It’s the start of spawning season, the time of year when a pulse of new fish are added to the population.
But how many are added?
That depends on many things, but it’s a lot. Here are the results of some simple calculations with available data — sometimes robust, sometimes scant — on fish fecundity, age at maturity, reproductive life span, and growth rate.
A little biology
Fish achieve sexual maturity and spawn when they reach a certain size. Commonly, the age of sexual maturity is reported, but age has little to do with it. Rather, sexual maturity occurs when fish reach a certain size. This is biologically important, because it takes a lot of energy to develop eggs and sperm, and to complete the spawn, energy that is not available in the body of a small fish.
Fecundity is the number of eggs produced by a mature female fish for a single spawning cycle. Fish grow throughout their life, and larger fish produce more eggs. To accommodate this, biologists measure relative fecundity: the number of eggs per pound of female.
All fish have a life span. Although only occasionally measured, biologists and hatchery workers commonly report that older fish are less reliable spawners; the fecundity may decline, and the eggs and sperm may not be as viable.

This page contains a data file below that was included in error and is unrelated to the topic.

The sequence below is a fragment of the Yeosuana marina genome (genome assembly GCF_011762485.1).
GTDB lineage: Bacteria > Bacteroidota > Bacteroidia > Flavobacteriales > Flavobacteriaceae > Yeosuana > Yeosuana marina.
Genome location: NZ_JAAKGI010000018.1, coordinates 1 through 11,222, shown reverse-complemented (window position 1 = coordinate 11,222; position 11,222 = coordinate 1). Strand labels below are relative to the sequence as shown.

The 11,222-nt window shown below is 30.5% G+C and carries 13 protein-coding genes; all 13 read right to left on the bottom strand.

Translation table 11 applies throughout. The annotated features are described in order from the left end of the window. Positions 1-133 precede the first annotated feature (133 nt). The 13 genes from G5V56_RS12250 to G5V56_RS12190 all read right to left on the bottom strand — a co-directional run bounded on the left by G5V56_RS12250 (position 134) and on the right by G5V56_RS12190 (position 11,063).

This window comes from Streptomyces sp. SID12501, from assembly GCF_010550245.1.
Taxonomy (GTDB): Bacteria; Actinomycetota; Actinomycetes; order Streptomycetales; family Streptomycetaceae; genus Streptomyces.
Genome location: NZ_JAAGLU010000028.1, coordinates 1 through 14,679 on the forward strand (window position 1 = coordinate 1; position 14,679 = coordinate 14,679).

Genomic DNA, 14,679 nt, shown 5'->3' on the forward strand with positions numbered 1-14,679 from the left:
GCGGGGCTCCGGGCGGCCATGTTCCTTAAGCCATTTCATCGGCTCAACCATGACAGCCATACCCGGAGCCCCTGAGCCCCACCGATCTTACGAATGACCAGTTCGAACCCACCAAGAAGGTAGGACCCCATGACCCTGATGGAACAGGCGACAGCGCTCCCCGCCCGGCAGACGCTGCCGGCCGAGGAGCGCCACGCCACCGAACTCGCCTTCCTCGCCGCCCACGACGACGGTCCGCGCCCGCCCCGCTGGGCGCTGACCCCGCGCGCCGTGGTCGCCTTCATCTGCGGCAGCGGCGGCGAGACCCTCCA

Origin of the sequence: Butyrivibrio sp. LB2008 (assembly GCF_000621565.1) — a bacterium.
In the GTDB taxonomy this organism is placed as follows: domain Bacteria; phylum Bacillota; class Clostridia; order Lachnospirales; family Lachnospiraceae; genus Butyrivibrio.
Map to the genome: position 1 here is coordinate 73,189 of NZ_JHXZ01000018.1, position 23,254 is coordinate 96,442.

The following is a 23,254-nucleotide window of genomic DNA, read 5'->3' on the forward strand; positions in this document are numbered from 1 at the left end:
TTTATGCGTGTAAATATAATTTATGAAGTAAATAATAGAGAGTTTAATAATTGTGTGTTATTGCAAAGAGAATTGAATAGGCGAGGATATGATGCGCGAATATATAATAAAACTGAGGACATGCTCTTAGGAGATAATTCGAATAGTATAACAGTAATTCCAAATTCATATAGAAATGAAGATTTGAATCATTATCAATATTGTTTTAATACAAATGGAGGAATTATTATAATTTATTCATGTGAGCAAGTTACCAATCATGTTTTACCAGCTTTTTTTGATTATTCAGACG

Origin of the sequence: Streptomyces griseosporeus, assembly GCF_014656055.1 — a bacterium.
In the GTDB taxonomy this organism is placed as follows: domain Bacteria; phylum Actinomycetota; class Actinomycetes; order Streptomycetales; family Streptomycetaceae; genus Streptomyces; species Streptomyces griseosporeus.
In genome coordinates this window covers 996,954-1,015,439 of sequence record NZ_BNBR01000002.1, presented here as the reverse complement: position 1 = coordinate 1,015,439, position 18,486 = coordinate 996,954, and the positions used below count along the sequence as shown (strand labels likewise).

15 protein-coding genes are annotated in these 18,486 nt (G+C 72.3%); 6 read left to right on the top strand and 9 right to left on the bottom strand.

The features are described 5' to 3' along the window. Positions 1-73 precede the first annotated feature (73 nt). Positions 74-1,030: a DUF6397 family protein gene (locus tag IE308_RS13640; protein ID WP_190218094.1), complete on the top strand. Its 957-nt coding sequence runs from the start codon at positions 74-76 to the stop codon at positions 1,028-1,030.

In a lifetime
In the early days of fisheries management, minimum-length limits were established based on size at maturity. The reasoning was to forego harvest until the fish had a chance to spawn. This makes sense in a fishery in which most of the population is harvested annually. This may occur in some commercial and subsistence fisheries, but it is rarely the case in recreational fisheries.
A more meaningful estimation of a population’s spawning potential is to estimate the reproductive contribution of a fish throughout its reproductive life. Fishery managers use a similar approach — the spawning potential ratio — to establish harvest guidelines to prevent recruitment overfishing.
Sport vs. forage
Estimates of the reproductive contribution for common sportfish and a keystone forage fish — gizzard shad — are summarized in the table. The calculations are based on the assumption that the average of the limited number of relative fecundity estimates are reasonably accurate for fish in Mississippi waters, and that all eggs are spawned.
The relative fecundity estimates are multiplied by fish weights during each year of approximately the first half of their reproductive life span. Summing the calculated numbers of eggs produced provides an estimate of lifetime reproductive contribution.
Clearly, an individual fish can produce a lot of progeny during its active, reproductive years. Remember, these numbers are estimates of potential progeny. Fecundity is measured by counting mature eggs in the ovary. I doubt that all of the eggs are spawned during each annual cycle. Furthermore, not all eggs are fertilized, develop and hatch. Therefore, the estimates of total reproductive output may not accurately predict the number of offspring. On the other hand, I have used low estimates for reproductive life span, partially offsetting high estimates of the possible number of progeny produced.
What should be obvious is that if good habitat is available for spawning, Mississippi’s native sportfishes can produce more than enough young to sustain their populations.